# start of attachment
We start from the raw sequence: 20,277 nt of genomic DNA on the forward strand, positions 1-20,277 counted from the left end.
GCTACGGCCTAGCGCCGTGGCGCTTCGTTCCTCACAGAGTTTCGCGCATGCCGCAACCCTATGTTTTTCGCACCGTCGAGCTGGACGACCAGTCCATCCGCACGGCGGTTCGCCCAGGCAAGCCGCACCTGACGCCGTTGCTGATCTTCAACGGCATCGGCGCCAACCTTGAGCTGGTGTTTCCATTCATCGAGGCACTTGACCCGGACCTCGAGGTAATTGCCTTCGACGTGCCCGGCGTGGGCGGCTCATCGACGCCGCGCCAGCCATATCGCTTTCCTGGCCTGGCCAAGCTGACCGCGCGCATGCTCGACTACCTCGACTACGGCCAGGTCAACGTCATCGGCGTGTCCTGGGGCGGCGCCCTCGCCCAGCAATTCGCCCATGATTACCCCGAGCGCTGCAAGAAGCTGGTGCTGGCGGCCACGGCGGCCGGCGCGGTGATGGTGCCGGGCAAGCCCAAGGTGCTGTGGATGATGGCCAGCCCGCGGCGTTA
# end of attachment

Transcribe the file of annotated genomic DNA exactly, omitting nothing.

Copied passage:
We start from the raw sequence: 20,277 nt of genomic DNA on the forward strand, positions 1-20,277 counted from the left end.
GCTACGGCCTAGCGCCGTGGCGCTTCGTTCCTCACAGAGTTTCGCGCATGCCGCAACCCTATGTTTTTCGCACCGTCGAGCTGGACGACCAGTCCATCCGCACGGCGGTTCGCCCAGGCAAGCCGCACCTGACGCCGTTGCTGATCTTCAACGGCATCGGCGCCAACCTTGAGCTGGTGTTTCCATTCATCGAGGCACTTGACCCGGACCTCGAGGTAATTGCCTTCGACGTGCCCGGCGTGGGCGGCTCATCGACGCCGCGCCAGCCATATCGCTTTCCTGGCCTGGCCAAGCTGACCGCGCGCATGCTCGACTACCTCGACTACGGCCAGGTCAACGTCATCGGCGTGTCCTGGGGCGGCGCCCTCGCCCAGCAATTCGCCCATGATTACCCCGAGCGCTGCAAGAAGCTGGTGCTGGCGGCCACGGCGGCCGGCGCGGTGATGGTGCCGGGCAAGCCCAAGGTGCTGTGGATGATGGCCAGCCCGCGGCGTTA